Author(s): Elsasser S, Dalquen P, Soler M, Perruchoud AP, Elsasser S, Dalquen P, Soler M, Perruchoud AP
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Abstract A 71-year-old man with a long-standing history of rheumatoid arthritis required methotrexate treatment since 1986, with a total dose of 210 mg. In April 1987, before arthroplastic surgery, methotrexate was discontinued. Four weeks later a syndrome of fever, dry cough, shortness of breath, and diffuse air-space consolidations on the chest radiograph evolved. An antibiotic therapy had no beneficial effect, and a bronchoscopy yielded no pathogens. An open lung biopsy led to the diagnosis of methotrexate-induced pneumonitis. This is the first report of a case where methotrexate-induced pneumonitis developed several weeks after cessation of the treatment. Methotrexate can cause four types of pulmonary adverse reactions: pneumonitis, pulmonary edema, pulmonary fibrosis, and pleuritis. Possible pathogenetic mechanisms, symptoms, treatment, and prognosis are discussed.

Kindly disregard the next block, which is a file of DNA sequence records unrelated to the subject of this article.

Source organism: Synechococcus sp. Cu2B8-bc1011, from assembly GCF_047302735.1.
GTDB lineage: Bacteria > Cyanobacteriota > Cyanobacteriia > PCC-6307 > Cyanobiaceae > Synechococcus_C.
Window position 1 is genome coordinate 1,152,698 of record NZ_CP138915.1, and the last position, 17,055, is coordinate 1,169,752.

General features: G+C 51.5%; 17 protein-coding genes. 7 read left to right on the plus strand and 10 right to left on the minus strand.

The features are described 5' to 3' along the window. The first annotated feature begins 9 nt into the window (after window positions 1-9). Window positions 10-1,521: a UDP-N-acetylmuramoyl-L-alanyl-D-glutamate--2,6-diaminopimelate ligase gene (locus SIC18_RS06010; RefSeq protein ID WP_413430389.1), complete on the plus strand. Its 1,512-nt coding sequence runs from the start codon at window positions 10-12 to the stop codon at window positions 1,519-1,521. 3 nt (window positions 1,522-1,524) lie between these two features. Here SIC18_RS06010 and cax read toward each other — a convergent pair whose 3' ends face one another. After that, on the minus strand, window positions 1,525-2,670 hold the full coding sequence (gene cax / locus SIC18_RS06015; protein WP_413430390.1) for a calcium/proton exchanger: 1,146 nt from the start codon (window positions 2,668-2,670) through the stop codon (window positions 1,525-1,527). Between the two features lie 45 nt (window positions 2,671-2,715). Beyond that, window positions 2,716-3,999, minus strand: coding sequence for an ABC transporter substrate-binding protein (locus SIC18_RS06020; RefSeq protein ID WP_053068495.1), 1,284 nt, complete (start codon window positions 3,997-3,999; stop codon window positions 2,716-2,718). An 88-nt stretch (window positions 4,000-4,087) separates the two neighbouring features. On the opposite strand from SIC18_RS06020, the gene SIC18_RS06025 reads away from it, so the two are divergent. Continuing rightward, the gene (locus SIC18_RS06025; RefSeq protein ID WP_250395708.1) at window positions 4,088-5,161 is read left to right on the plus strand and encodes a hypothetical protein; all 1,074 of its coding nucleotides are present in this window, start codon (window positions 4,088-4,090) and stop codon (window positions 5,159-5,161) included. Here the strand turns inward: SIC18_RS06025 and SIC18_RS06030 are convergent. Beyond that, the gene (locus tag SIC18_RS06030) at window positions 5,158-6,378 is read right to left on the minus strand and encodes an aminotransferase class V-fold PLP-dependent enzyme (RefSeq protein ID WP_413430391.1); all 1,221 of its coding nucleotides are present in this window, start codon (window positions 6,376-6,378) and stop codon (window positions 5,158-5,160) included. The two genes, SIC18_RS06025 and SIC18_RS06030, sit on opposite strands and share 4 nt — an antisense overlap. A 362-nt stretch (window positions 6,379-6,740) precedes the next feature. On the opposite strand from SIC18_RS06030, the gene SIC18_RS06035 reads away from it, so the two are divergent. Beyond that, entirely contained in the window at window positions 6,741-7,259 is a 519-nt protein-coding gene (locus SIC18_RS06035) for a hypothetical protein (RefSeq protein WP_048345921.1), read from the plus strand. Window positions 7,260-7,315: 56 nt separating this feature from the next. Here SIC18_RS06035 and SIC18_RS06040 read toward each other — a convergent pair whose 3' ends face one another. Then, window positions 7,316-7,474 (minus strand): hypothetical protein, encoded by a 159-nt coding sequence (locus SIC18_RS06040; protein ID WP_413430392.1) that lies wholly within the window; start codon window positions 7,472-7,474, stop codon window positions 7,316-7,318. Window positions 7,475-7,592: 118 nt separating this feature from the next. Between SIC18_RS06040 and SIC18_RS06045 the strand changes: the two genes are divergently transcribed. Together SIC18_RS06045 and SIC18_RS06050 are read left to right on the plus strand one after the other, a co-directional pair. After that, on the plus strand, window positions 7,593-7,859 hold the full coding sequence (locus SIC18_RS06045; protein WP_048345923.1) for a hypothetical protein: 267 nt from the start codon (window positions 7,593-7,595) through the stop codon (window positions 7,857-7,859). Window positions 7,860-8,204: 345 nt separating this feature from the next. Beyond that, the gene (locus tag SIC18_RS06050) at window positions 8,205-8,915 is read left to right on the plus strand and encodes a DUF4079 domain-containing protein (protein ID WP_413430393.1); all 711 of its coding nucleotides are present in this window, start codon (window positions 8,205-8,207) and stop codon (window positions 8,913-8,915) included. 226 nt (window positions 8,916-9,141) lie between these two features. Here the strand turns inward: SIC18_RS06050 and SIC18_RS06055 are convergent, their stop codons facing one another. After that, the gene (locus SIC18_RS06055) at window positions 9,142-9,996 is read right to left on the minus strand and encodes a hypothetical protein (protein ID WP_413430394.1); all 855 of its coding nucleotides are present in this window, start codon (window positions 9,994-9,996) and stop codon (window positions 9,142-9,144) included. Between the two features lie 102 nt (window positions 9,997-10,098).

This article was published in Am Rev Respir Dis
and referenced in Journal of Drug Metabolism & Toxicology